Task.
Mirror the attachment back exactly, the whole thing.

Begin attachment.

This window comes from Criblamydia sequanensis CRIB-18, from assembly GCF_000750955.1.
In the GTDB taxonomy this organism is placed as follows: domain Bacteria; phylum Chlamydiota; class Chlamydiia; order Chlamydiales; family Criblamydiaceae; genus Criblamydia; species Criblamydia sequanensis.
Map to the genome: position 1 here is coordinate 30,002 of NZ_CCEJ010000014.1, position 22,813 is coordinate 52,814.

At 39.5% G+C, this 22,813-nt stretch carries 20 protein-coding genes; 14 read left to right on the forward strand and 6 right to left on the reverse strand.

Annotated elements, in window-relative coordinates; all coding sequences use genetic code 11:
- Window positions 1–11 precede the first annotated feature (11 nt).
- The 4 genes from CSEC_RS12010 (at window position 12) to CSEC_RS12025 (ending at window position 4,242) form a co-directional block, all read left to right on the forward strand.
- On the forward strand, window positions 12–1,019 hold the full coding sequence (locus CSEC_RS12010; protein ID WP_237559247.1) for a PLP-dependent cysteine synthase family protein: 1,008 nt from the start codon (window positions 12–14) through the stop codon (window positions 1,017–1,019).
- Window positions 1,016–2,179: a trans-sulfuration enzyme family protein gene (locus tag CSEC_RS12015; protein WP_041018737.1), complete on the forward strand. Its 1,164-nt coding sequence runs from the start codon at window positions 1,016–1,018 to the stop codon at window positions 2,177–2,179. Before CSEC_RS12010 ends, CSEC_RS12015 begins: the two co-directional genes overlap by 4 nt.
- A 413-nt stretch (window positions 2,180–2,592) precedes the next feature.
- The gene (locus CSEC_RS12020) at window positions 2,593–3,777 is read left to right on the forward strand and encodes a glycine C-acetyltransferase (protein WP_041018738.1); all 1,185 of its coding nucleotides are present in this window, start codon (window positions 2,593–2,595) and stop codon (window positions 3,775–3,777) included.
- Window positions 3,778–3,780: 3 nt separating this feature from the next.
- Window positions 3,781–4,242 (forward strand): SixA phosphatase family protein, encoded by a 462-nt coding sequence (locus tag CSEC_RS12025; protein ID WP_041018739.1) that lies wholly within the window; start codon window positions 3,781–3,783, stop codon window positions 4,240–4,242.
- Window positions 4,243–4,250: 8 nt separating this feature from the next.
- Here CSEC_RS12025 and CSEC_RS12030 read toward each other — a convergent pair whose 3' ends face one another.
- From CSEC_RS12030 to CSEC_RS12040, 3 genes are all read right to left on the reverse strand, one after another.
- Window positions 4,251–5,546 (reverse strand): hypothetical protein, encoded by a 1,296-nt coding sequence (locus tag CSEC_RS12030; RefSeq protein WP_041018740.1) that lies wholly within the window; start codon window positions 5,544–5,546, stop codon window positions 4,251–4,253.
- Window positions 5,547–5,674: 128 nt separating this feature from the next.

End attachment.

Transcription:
This window comes from Criblamydia sequanensis CRIB-18, from assembly GCF_000750955.1.
In the GTDB taxonomy this organism is placed as follows: domain Bacteria; phylum Chlamydiota; class Chlamydiia; order Chlamydiales; family Criblamydiaceae; genus Criblamydia; species Criblamydia sequanensis.
Map to the genome: position 1 here is coordinate 30,002 of NZ_CCEJ010000014.1, position 22,813 is coordinate 52,814.

At 39.5% G+C, this 22,813-nt stretch carries 20 protein-coding genes; 14 read left to right on the forward strand and 6 right to left on the reverse strand.

Annotated elements, in window-relative coordinates; all coding sequences use genetic code 11:
- Window positions 1–11 precede the first annotated feature (11 nt).
- The 4 genes from CSEC_RS12010 (at window position 12) to CSEC_RS12025 (ending at window position 4,242) form a co-directional block, all read left to right on the forward strand.
- On the forward strand, window positions 12–1,019 hold the full coding sequence (locus CSEC_RS12010; protein ID WP_237559247.1) for a PLP-dependent cysteine synthase family protein: 1,008 nt from the start codon (window positions 12–14) through the stop codon (window positions 1,017–1,019).
- Window positions 1,016–2,179: a trans-sulfuration enzyme family protein gene (locus tag CSEC_RS12015; protein WP_041018737.1), complete on the forward strand. Its 1,164-nt coding sequence runs from the start codon at window positions 1,016–1,018 to the stop codon at window positions 2,177–2,179. Before CSEC_RS12010 ends, CSEC_RS12015 begins: the two co-directional genes overlap by 4 nt.
- A 413-nt stretch (window positions 2,180–2,592) precedes the next feature.
- The gene (locus CSEC_RS12020) at window positions 2,593–3,777 is read left to right on the forward strand and encodes a glycine C-acetyltransferase (protein WP_041018738.1); all 1,185 of its coding nucleotides are present in this window, start codon (window positions 2,593–2,595) and stop codon (window positions 3,775–3,777) included.
- Window positions 3,778–3,780: 3 nt separating this feature from the next.
- Window positions 3,781–4,242 (forward strand): SixA phosphatase family protein, encoded by a 462-nt coding sequence (locus tag CSEC_RS12025; protein ID WP_041018739.1) that lies wholly within the window; start codon window positions 3,781–3,783, stop codon window positions 4,240–4,242.
- Window positions 4,243–4,250: 8 nt separating this feature from the next.
- Here CSEC_RS12025 and CSEC_RS12030 read toward each other — a convergent pair whose 3' ends face one another.
- From CSEC_RS12030 to CSEC_RS12040, 3 genes are all read right to left on the reverse strand, one after another.
- Window positions 4,251–5,546 (reverse strand): hypothetical protein, encoded by a 1,296-nt coding sequence (locus tag CSEC_RS12030; RefSeq protein WP_041018740.1) that lies wholly within the window; start codon window positions 5,544–5,546, stop codon window positions 4,251–4,253.
- Window positions 5,547–5,674: 128 nt separating this feature from the next.